Memoirs of Pontius Pilate

Written by . James Mills
Review by James Hawking

Mills mixes the Roman historical genre with the early Christian form.

The blurb stated that Mills started with what he with no false modesty calls “a remarkable idea: What if one of the Gospels had been written by an enemy of Jesus, not a friend?” An anti-Semitic Pontius Pilate, in exile at Vienne, around the year 64 A.D., narrates a history of the events when he was procurator of Judea, Samaria and Idumea. Mills prefers the tradition of a smug and satisfied Pilate to those which made him a prisoner, a suicide, or a saint.

The narrator Pilate starts out as a Roman version of a modern anthropologist, demonstrating a considerable knowledge of Jewish history and lore, as well as early Christian history. Some of his knowledge came from Caiphas’s secret memos describing the perfect matches between the messianic prophecies and Jesus’ life as insistently as the Gospel of Matthew. Pilate says he has access to a biography of “the carpenter” by one of his followers, and we might assume that the document is “Q,” the source of the Synoptic Gospels. This explains the detailed description of such New Testament stories as the visit by the Magi and the visit to the Temple by the young Jesus. Caiphas explains Jesus’ miracles as coming from Satan. Pilate points out how easily they may have been fabricated, but his friend the Baptist-beheading Herod Antipas was convinced the miracles were genuine. Mills’ Pilate does not give any indications of Christianity, nor does his philosemitic wife who is sympathetic to Jesus, but not a follower as in some traditions.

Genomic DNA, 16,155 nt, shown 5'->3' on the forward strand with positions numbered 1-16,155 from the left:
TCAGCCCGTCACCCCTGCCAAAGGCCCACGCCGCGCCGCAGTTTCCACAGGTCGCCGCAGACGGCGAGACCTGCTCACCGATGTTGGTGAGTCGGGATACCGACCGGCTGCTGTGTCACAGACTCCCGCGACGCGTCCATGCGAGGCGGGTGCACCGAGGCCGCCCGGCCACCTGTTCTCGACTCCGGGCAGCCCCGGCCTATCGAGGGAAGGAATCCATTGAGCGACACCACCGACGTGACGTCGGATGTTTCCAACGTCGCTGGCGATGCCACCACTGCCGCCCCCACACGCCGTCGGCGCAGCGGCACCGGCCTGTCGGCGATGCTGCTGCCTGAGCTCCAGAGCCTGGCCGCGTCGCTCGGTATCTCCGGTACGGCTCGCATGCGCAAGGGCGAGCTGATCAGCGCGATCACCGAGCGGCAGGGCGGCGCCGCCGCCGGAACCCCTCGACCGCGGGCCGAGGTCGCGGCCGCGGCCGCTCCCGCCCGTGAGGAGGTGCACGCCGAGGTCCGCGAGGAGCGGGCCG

On the Roman side, Pilate’s ties to the deposed Sejanus fixes him in Roman history. A visit from the future emperor Vitellius highlights Roman corruption. The links to Pilate in the historic record are used to establish a plausible theory about the years in which Jesus was born and died.

Weaving history out of thin sources is difficult, but other fictions have brought Pilate to life better than this. Paul Meier’s professorial novel Pontius Pilate shows its sources well enough to see where the history ends and fiction begins. Anatole France’s Pilate in Procurator of Judea is the complete opposite of Mills’ on the issue of Pilate’s memory of Jesus. Medieval mystery plays ascribe colorful penalties or repentance to sainthood.

Memoirs of Pontius Pilate is well-intentioned, but it brings no new revelations. Ultimately it is the Gospel according to a dull and unobservant man who missed the point of what was going on around him.